Our God-given personalities are all very unique; each of us brings something different to God’s table. 

Take planning a trip with a friend for example: You might be more focused on having fun while you’re there, while your friend is more focused on making sure there’s a plan. The trip wouldn’t be successful without both of you working together, and that’s how God intended it to be. Our unique characteristics are a gift in our lives and God’s kingdom. 

But, whether it be our interests, mannerisms, or personality traits, we also have a lot of things in common with each other. You and your friend might have different priorities in mind for your trip, but you have other things in common; maybe you’re both introverted or you both enjoy hiking or reading. Commonalities bring us together and give each of us a way to relate to another person in our life. 

We know people that fit into each of the categories listed below, and we love them all. Each has a group they fit into, but they also have unique qualities that make them who they are. God perfectly knit us together to serve others with the characteristics people around us can relate to and the characteristics that are uniquely ours.


👨‍🍳 The Host  (Luke 10:38-40)

The host is someone who feels like home. They love inviting people over and making them amazing food. Anyone is welcome in their house. We can see a biblical example of a host when looking at Luke 10. While Jesus was traveling with his disciples, he stopped in a village where a woman named Martha invited him into her home. Martha was busy trying to make the home comfortable for Jesus, while her sister Mary was sitting at his feet listening to him. Both of them thought they were doing important work, but in the presence of Jesus, Martha was more worried about the state of her home— wanting to act as the perfect host. Jesus doesn’t need us to make our home perfect for him; he just wants to be invited in. Which is why, shortly after, he tells Martha that Mary has made the right choice in sitting with him. He just wants to have a relationship with us, the other stuff isn’t as important. While we might want to go out of our way to make our lives and homes perfect for other people, too, what really matters is the time spent together.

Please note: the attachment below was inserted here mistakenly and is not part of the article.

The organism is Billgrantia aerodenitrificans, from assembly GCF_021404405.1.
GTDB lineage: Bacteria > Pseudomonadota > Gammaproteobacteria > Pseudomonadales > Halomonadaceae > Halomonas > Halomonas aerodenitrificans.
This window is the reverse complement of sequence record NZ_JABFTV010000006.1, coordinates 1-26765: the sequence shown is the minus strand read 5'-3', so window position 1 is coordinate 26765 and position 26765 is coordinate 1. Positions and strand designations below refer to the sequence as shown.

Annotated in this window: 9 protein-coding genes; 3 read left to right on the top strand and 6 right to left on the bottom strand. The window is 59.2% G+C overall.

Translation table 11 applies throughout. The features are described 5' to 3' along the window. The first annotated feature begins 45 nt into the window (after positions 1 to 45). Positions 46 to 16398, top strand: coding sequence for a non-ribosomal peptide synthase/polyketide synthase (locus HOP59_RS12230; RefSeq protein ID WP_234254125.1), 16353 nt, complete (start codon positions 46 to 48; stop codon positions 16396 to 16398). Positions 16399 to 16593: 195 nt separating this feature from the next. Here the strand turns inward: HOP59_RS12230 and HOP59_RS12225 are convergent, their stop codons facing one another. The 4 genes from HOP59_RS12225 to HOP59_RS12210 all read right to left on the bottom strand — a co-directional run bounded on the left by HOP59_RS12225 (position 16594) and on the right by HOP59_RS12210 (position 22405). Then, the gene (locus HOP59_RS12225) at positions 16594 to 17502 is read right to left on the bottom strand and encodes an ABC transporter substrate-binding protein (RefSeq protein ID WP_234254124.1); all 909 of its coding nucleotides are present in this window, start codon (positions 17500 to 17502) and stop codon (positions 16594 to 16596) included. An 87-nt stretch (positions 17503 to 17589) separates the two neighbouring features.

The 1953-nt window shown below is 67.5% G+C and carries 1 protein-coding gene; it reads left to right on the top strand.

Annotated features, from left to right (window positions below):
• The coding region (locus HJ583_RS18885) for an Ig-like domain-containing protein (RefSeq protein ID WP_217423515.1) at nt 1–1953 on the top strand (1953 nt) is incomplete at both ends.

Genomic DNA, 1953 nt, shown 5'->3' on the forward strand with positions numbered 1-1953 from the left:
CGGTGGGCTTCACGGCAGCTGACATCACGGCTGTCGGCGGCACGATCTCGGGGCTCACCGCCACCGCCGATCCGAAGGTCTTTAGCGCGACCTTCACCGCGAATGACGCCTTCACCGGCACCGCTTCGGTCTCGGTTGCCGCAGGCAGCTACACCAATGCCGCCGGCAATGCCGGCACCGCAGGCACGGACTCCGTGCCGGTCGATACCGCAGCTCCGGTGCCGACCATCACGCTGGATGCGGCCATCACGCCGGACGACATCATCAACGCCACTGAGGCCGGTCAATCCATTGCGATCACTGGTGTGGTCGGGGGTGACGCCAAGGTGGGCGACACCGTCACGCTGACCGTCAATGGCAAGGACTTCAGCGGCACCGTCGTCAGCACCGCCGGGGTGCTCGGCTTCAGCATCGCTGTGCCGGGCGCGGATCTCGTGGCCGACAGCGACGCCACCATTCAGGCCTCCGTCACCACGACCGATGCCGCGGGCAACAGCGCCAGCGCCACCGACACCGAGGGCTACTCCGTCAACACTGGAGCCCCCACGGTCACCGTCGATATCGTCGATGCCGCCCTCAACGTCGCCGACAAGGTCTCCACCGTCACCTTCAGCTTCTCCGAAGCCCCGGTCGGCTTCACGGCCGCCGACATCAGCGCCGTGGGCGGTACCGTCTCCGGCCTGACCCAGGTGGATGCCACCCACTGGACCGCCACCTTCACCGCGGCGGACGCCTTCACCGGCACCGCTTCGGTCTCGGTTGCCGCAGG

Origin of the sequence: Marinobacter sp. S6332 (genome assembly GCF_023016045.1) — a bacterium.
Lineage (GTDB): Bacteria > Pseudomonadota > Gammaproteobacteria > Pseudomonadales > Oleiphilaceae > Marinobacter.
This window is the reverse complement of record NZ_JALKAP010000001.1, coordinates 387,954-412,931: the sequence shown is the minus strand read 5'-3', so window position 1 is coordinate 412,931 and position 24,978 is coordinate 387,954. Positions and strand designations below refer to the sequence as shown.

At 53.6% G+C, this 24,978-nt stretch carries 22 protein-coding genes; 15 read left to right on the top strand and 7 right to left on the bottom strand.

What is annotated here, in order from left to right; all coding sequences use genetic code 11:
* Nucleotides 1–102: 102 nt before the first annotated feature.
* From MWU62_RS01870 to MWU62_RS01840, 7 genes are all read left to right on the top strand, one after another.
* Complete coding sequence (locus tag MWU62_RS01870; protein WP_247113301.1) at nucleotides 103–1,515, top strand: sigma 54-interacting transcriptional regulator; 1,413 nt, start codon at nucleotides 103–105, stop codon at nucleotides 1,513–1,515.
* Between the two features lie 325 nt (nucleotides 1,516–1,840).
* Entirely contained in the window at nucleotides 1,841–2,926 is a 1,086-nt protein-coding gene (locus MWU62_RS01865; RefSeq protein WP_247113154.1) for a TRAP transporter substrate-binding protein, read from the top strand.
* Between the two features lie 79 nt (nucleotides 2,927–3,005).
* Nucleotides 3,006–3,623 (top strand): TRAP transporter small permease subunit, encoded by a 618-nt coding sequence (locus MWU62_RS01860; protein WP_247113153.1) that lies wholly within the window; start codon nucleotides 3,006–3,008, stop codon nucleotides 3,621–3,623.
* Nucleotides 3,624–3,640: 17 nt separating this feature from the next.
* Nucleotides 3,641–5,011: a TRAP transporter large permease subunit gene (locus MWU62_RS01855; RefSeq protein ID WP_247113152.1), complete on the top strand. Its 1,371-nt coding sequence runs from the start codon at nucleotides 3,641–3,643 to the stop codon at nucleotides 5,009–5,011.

🏞️ The Adventurer (Genesis 12:1-4)

The adventurer isn’t afraid to get out of their comfort zone. They’re outdoorsy and energetic, always ready to take on the next challenge. Abram, later known as Abraham, is a great biblical example of this. In Genesis 12, we see God calling Abram to leave his home and everything he’d ever known. This would’ve been a huge challenge, but Abram decided to obey God and trust that he would care for him. Soon after he set out on his journey, Abram convinced his wife to lie to Pharaoh to protect himself. Abram was willing to get out of his comfort zone to please God, but once he got scared, he began to doubt God’s plan and took matters into his own hands. Willing to obey God despite the cost is hard, but enduring the journey while still staying true to God can be even harder.


💟 The Caregiver  (Ruth 1:16-18)

The caregiver looks after everyone around them. They are sweet, structured, and super supportive; you can always count on them to be your biggest cheerleader. Ruth is a perfect biblical example of the caregiver. Ruth was Naomi’s daughter-in-law, and when both of their husbands died, Naomi expected Ruth to abandon her and go back to her old life. But Ruth insisted on staying with Naomi, taking care of her, and following her wherever she was going. While Ruth’s act was one of love, caregivers should also remember that their own needs are just as important, so while taking care of others, they should make sure they’re checking in on themselves too.


🍭🍋 The Protector  (1 Samuel 17:32)

The protector is the best of both worlds: sweet on the outside, sour on the inside. This type is kind just like the caregiver, but they’re also ready to stand up for themselves and others any chance they get. David shows us what it means to have the heart of a protector in 1 Samuel, when he volunteers to fight Goliath, a 9-foot tall Philistine that was threatening Israel. Some think David was around the age of 15 when this happened. Still, to defend God’s army, he was willing to stand up to someone no one else would. This is an amazing quality, but protectors might need to remember that it’s important for others to take a stand too. And they may need to learn to trust God with some circumstances instead of trying to fix them on their own.